People counting sensors are used to count people and automate the process of collecting and analyzing that data. It sounds simple, but once you put it in a real-life scenario, you realize the many oddities to consider to ensure the most accurate data is collected.
For example, your employees continuously walk under the device beefing up the numbers, now instead of the data showing 15 customers it looks like 30 people entered your store! Or what if you want to count at your rec center’s outdoor swimming pool where the hardware is to be mounted 30 feet in the air? Or maybe you want to quantify interactions inside your building rather than count how many people came through the front door.
Let’s take a closer look at 5 unexpected sensor features and how each overcomes obstacles.
A common obstacle to overcome for retailers is to omit employees from customer counts. Technology advancements have made this possible using employee exclusion tags.
For a pure customer count, employees wear a special tag or lanyard. The sensor detects the tag and excludes the employee tracks from the dataset.
This allows employees the freedom to stand at the entrance to greet customers, stock shelves, receive orders, or any other activities surrounding the entrance without inflating the customer count.
Did you know you can collect foot traffic data outside? Outdoor people counters make it possible with weatherproof enclosures.
Outdoor-rated devices collect data in the same way and with the same accuracy as their indoor counterparts. It’s resistant to all kinds of external influences, such as shadows, light changes and heat emission and includes an outdoor-rated, pre-mounted casing and cabling in compliance with IP 65.
It operates in temperatures within -13 to 104 degrees F with air humidity up to 80%. A single cable run is required for the PoE device, making it ideal for places like amusement parks, shopping centers, water parks, and recreational facilities where network infrastructure is in place, as opposed to remote locations such as deep within a forest or trail.
A third unexpected feature is the ability to accurately count people when a sensor is mounted on a 25 foot high ceiling. SenSource offers a variety of high-mount sensor types to accommodate these unique scenarios.
A standard device can be mounted at heights up to 19′, but a high-mount device uses special video lenses to be mounted up to 65′. Common applications include historic buildings, museums, campus buildings, and visitor centers.
High mount sensors are also available in outdoor-rated enclosures, a perfect counting solution for outdoor music venues, theme parks, and fairs.
Waiting in a line and forming a queue are common scenes in many industries – from retail to amusement parks. By designating a queue zone on your people counter, you can collect data on how many people are in line and how long they’ve been waiting. Informed and timely decisions can then be made on when to dispatch personnel.
For grocery stores, SenSource offers a more complex version of queue monitoring that takes into account the rate customers are entering the store to predict when queues will form at check-out.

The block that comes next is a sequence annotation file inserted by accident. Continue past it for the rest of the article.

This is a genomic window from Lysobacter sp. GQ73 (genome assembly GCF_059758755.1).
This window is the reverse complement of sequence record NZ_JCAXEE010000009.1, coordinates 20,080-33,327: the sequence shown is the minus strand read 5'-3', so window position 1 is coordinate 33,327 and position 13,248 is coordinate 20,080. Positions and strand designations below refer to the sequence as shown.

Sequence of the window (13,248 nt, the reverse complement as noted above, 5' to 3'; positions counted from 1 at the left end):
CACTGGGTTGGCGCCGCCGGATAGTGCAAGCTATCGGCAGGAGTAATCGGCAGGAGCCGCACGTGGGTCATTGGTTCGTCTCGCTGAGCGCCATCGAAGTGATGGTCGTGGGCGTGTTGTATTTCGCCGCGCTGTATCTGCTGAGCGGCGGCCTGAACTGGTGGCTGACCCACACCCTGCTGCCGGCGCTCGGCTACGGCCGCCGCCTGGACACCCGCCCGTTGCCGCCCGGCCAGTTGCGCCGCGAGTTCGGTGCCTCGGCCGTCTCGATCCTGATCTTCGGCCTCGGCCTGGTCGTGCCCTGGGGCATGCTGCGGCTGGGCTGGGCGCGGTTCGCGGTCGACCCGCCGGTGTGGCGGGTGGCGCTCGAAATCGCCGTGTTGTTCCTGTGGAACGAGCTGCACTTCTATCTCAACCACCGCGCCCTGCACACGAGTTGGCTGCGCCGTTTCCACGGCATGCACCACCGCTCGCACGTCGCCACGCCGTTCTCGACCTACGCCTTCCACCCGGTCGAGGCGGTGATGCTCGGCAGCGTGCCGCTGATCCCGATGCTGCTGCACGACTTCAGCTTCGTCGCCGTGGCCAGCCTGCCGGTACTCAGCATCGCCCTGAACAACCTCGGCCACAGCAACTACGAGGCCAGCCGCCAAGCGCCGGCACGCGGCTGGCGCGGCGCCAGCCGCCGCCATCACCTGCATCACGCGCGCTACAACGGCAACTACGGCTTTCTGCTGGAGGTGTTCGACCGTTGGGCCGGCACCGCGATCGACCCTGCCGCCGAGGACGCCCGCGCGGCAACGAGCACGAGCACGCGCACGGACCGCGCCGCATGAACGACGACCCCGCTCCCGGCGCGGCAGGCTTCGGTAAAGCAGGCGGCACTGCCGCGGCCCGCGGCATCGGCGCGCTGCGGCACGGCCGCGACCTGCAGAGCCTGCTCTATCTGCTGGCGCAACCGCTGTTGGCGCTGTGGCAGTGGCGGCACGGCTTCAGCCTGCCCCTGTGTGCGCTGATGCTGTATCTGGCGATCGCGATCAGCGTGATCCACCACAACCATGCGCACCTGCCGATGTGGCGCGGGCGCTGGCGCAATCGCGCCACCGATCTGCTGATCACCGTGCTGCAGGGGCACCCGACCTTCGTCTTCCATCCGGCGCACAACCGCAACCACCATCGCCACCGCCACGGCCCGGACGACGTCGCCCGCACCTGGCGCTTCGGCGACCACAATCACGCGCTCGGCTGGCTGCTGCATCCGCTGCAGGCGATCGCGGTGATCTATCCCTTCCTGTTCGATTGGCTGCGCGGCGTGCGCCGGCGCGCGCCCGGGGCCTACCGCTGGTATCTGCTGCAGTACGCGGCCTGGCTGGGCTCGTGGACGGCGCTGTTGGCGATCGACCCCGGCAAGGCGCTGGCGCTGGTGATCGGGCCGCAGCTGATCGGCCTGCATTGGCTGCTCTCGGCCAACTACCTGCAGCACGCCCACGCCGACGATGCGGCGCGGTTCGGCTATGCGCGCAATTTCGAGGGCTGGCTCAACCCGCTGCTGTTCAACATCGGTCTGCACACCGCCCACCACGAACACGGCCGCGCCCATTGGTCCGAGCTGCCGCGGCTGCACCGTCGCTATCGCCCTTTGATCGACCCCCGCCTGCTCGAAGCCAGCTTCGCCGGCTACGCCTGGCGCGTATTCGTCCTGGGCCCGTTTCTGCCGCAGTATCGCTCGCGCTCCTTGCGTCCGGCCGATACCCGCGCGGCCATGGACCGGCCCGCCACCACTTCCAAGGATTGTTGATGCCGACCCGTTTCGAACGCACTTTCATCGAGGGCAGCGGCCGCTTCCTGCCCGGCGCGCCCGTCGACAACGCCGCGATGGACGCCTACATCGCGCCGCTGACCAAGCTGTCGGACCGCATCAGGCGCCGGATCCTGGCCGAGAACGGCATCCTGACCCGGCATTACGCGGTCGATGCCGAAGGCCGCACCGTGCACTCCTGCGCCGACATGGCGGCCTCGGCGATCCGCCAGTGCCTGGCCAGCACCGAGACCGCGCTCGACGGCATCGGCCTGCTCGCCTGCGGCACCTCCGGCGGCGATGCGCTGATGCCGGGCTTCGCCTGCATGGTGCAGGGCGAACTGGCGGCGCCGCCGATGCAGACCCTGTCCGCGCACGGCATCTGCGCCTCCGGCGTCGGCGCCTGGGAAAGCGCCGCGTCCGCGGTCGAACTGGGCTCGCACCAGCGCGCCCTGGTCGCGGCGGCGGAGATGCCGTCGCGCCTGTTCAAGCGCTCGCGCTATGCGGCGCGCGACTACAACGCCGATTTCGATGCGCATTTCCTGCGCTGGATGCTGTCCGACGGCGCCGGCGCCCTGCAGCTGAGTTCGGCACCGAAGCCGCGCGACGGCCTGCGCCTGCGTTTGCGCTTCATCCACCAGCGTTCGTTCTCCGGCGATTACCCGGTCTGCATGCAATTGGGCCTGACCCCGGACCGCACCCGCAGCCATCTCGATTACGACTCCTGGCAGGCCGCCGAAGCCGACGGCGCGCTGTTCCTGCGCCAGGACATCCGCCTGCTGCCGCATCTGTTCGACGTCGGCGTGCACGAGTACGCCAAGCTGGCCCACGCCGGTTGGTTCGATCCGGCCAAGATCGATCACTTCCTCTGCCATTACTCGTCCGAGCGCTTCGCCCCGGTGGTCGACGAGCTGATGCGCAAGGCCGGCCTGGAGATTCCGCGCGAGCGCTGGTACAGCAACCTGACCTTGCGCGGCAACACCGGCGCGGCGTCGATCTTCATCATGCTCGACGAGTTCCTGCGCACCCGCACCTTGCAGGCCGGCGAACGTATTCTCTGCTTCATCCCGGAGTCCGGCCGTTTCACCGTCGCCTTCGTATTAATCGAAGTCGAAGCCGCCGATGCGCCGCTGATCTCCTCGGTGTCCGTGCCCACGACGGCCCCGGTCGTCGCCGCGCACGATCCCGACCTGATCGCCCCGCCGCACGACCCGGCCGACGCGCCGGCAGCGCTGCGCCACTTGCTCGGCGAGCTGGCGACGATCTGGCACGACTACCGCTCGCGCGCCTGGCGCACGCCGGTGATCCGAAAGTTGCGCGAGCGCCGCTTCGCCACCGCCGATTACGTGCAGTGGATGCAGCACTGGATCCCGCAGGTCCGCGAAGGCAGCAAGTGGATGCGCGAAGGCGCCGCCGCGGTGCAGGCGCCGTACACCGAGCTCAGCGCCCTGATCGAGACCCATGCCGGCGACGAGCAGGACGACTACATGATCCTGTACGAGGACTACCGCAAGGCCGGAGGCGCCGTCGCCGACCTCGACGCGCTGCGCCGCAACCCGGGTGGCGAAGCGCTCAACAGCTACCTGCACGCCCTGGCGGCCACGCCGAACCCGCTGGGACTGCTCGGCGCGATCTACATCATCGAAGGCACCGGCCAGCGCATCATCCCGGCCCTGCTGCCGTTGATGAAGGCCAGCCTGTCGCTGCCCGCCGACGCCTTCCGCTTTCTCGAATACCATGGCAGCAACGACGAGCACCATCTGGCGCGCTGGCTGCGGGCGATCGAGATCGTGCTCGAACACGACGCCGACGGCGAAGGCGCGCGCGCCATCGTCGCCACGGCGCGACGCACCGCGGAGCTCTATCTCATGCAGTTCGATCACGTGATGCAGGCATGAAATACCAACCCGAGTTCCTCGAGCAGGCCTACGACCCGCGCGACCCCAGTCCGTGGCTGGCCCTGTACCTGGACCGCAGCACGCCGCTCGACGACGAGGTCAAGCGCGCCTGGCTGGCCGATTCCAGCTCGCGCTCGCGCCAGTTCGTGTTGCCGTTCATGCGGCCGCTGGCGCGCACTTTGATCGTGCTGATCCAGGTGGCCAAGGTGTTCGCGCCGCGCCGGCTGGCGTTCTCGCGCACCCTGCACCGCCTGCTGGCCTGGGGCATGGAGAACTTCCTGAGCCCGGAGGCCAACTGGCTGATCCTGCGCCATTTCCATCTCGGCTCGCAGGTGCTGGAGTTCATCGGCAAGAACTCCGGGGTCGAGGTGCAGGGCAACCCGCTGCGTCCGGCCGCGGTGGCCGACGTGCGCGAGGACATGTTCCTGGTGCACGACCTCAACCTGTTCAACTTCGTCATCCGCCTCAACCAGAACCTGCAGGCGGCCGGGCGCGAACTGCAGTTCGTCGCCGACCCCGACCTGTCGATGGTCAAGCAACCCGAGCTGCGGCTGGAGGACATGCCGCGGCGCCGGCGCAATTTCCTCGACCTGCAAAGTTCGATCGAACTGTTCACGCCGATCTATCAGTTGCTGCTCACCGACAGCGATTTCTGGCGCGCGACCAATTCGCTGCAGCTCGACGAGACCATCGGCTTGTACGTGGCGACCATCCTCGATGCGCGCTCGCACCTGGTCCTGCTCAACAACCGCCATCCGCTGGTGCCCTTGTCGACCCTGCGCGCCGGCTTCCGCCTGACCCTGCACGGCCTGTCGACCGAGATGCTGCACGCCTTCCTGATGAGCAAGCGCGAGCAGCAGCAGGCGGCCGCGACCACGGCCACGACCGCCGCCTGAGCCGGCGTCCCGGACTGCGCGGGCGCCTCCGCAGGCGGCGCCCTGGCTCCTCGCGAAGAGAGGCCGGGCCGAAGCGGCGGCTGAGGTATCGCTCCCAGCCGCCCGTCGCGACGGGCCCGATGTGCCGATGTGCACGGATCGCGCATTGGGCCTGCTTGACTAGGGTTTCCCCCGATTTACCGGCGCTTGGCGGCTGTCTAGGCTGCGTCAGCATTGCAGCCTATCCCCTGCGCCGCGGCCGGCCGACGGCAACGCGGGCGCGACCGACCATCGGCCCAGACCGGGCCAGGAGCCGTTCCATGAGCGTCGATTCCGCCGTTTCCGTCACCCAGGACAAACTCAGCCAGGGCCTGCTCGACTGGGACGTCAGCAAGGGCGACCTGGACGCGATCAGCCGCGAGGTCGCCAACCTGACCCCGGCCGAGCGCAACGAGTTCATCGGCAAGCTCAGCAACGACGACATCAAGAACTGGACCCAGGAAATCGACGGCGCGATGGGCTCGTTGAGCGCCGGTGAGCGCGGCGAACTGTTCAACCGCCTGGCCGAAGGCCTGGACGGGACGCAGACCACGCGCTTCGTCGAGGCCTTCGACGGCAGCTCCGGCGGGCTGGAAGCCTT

For amusement parks, SenSource offers an estimated ride wait time solution. It pairs sensors at the ride’s queue entrance and at the point where riders board. Calculations are performed in Vea Analytics for throughput and queue length to determine the estimated wait time for someone entering the queue. The estimated wait time can be displayed on a digital screen at the ride’s entrance.
Beyond the threshold – The fifth unexpected counting feature is the ability to track visitor journey.
Museums, department stores, and other large venues need to know the hot spots of their facilities – the most popular exhibits, departments, or areas of the building. To map a large footprint, counting devices are installed on the ceiling above each area of interest. SenSource technical support will calibrate, virtually drawing count lines and zones on its view.
The data output shows how many people entered the area of interest and the average dwell time. For example, on Tuesday of the 800 visitors to the museum, 625 viewed the ancient artifacts exhibit and spent an average of 6 minutes.
Armed with visitor journey data, floorplans can be revised to best highlight the hottest areas while encouraging a traffic flow that avoids bottlenecks. The data is also used to guide operational decisions such as allocating renovation funds, scheduling staff, and placing food and souvenir kiosks.
In conclusion, the world of people counters goes beyond the simple task of tallying numbers; it’s about addressing the intricacies of real-life scenarios. From excluding employees to counting foot traffic outdoors, from soaring ceilings to monitoring queues, and tracking the visitor journey, these unexpected features redefine the capabilities of people counting technology. As businesses strive for accuracy and efficiency in their data collection, SenSource’s innovative solutions prove indispensable.
By embracing these advanced features, establishments can not only refine their operational strategies but also enhance the overall experience for customers and visitors. In a landscape where every detail matters, people counters are proving to be transformative tools, enabling businesses to navigate the complexities of their environments with precision and foresight. To delve deeper into the realm of possibilities, explore SenSource’s diverse range of people counters and unlock a new dimension in data-driven decision-making.